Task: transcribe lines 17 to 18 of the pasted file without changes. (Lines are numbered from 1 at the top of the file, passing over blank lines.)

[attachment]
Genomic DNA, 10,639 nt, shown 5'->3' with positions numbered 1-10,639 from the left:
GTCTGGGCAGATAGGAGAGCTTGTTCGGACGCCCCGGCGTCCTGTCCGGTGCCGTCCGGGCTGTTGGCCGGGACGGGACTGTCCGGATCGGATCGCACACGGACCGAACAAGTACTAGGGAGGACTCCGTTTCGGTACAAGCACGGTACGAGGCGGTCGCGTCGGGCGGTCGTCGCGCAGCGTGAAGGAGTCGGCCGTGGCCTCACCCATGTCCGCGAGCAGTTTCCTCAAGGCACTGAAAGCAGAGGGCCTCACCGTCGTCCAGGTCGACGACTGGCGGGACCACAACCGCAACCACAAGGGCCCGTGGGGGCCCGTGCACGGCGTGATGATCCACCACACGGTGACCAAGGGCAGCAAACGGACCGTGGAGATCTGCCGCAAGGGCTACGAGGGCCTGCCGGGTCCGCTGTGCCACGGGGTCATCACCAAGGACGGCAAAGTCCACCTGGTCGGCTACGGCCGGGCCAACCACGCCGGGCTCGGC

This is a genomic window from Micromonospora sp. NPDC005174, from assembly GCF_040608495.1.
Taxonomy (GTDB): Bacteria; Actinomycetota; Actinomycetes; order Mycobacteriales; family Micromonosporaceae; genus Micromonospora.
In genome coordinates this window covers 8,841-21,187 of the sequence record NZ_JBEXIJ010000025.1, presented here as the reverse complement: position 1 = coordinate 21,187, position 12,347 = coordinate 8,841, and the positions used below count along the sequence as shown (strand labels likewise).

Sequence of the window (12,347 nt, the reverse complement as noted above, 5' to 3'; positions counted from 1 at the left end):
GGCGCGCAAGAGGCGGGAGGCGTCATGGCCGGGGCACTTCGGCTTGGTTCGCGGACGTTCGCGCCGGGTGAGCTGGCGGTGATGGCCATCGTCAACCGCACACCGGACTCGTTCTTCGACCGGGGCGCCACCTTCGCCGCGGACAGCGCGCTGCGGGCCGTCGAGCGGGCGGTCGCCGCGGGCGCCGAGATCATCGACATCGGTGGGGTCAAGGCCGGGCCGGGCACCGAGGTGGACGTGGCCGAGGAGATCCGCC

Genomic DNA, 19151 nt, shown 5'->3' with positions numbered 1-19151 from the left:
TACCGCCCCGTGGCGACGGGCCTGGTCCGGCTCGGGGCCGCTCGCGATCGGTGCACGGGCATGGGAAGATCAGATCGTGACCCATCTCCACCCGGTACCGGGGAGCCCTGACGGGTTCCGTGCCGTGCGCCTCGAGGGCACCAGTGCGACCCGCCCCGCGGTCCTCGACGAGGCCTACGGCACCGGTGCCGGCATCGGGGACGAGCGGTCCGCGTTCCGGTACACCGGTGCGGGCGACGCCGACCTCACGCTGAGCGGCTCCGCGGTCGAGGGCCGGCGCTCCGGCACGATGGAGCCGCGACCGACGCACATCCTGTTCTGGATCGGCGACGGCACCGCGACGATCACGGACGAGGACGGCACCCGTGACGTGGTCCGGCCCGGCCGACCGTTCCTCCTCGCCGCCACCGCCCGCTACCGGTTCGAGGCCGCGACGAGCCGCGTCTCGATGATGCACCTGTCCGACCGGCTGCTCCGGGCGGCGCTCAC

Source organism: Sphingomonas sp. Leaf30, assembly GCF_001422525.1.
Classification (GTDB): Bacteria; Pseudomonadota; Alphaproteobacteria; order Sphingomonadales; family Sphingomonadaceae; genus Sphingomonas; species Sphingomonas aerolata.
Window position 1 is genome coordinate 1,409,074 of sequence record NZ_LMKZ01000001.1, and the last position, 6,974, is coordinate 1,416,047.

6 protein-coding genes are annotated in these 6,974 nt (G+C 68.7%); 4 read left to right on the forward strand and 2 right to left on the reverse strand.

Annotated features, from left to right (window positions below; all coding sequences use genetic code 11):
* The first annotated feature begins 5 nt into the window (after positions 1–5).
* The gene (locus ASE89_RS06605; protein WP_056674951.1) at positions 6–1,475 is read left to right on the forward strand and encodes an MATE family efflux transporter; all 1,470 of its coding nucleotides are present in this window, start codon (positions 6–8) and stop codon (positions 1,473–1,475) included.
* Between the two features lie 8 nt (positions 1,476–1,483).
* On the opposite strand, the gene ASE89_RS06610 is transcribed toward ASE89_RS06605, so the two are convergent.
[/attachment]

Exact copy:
* Between the two features lie 8 nt (positions 1,476–1,483).
* On the opposite strand, the gene ASE89_RS06610 is transcribed toward ASE89_RS06605, so the two are convergent.